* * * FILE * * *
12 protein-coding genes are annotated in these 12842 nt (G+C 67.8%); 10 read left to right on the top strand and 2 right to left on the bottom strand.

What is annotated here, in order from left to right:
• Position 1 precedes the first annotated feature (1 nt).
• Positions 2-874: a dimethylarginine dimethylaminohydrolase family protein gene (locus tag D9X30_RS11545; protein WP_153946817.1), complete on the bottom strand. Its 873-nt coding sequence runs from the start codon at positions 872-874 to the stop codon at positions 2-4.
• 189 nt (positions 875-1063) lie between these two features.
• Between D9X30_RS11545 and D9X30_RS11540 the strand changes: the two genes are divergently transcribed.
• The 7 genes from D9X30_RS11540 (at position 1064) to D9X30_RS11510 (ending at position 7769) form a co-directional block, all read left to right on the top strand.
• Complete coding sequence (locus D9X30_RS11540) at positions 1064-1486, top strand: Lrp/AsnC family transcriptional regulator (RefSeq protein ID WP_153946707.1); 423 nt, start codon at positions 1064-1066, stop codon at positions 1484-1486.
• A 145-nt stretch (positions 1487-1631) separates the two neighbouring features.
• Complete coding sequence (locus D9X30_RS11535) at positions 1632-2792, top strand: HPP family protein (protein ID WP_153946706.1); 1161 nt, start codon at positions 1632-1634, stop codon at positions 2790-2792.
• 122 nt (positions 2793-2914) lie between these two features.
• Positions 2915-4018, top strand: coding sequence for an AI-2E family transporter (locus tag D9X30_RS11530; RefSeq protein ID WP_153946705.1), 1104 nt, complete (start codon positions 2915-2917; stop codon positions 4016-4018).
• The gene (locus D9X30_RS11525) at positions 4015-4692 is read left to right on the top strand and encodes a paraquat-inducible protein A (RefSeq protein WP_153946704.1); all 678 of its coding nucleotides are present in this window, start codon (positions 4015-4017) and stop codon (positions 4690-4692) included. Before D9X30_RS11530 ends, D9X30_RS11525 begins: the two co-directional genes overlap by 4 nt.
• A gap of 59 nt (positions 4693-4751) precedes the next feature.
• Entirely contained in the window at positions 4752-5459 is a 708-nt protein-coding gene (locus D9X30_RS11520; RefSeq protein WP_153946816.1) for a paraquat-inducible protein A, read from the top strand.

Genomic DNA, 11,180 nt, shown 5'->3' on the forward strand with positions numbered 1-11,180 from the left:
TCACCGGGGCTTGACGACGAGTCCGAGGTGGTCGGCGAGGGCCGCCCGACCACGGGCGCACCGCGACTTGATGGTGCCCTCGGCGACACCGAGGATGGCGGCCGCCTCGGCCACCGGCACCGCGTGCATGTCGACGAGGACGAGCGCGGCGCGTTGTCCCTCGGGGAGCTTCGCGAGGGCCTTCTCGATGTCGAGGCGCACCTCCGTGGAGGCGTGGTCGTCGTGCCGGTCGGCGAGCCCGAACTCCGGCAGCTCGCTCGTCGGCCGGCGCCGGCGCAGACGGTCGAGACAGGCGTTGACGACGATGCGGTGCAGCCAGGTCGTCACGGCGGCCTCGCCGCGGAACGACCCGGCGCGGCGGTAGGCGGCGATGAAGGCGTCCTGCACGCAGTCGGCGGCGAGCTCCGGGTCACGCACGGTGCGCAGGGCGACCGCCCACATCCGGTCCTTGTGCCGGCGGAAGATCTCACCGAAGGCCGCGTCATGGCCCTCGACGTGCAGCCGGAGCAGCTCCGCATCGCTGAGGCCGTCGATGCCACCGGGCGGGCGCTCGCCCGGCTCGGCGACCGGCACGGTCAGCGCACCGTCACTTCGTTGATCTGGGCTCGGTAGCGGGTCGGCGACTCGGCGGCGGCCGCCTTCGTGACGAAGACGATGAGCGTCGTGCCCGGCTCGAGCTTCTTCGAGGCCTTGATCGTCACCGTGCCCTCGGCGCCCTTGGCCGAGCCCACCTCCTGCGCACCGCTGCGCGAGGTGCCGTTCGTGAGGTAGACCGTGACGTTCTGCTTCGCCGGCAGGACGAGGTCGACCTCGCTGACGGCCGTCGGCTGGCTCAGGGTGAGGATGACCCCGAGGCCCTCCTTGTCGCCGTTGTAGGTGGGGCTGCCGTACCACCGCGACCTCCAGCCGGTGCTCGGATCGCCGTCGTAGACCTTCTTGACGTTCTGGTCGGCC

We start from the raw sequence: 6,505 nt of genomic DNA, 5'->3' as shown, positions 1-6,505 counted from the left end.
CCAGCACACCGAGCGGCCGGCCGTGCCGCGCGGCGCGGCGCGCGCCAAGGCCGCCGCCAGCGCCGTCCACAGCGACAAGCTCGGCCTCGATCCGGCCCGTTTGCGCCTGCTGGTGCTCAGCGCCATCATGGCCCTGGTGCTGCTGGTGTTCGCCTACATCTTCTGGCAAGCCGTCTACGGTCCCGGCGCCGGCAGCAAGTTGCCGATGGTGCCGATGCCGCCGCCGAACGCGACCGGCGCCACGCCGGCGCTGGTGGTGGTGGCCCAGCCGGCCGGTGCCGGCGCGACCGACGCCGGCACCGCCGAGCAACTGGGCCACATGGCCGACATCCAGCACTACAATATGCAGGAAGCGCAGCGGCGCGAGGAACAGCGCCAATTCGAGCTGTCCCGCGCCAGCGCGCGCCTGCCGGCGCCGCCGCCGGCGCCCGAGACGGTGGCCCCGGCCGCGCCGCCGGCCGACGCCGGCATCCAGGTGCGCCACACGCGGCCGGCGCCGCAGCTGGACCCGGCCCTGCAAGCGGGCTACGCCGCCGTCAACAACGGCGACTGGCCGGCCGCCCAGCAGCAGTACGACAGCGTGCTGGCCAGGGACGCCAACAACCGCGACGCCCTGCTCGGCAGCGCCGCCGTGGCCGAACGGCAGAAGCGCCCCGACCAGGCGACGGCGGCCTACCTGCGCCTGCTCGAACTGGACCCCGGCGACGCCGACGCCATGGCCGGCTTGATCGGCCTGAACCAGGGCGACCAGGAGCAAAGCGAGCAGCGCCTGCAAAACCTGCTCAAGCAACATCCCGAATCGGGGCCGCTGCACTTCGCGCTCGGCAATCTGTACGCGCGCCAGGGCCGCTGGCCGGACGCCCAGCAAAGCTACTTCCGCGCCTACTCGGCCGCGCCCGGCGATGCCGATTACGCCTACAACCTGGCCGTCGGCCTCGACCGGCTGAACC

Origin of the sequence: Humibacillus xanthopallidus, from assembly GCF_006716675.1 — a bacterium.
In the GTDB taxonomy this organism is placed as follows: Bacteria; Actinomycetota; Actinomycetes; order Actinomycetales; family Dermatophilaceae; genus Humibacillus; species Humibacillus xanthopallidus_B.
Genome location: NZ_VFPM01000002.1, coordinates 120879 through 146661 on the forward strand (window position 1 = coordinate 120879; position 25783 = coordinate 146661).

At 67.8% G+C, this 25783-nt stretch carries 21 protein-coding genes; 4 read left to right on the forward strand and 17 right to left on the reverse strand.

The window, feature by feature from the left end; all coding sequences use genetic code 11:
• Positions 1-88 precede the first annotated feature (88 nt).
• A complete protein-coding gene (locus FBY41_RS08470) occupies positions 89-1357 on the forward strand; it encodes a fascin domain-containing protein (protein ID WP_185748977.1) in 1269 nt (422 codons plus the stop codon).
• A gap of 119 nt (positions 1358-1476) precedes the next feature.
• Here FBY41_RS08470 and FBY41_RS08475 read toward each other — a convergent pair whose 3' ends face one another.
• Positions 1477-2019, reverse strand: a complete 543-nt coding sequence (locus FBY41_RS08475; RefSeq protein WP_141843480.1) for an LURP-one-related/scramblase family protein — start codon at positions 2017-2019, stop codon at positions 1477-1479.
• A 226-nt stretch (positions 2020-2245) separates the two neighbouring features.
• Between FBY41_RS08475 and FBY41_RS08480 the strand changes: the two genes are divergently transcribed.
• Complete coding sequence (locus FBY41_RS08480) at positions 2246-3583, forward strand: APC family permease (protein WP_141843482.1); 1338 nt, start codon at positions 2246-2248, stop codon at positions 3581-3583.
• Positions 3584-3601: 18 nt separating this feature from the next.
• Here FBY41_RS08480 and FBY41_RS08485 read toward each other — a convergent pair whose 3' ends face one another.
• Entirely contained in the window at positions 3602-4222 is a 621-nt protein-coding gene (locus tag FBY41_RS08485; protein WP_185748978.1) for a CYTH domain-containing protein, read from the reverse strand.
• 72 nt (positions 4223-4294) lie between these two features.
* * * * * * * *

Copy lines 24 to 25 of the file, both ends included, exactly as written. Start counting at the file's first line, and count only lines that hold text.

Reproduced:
The window, feature by feature from the left end; all coding sequences use genetic code 11:
• Positions 1-88 precede the first annotated feature (88 nt).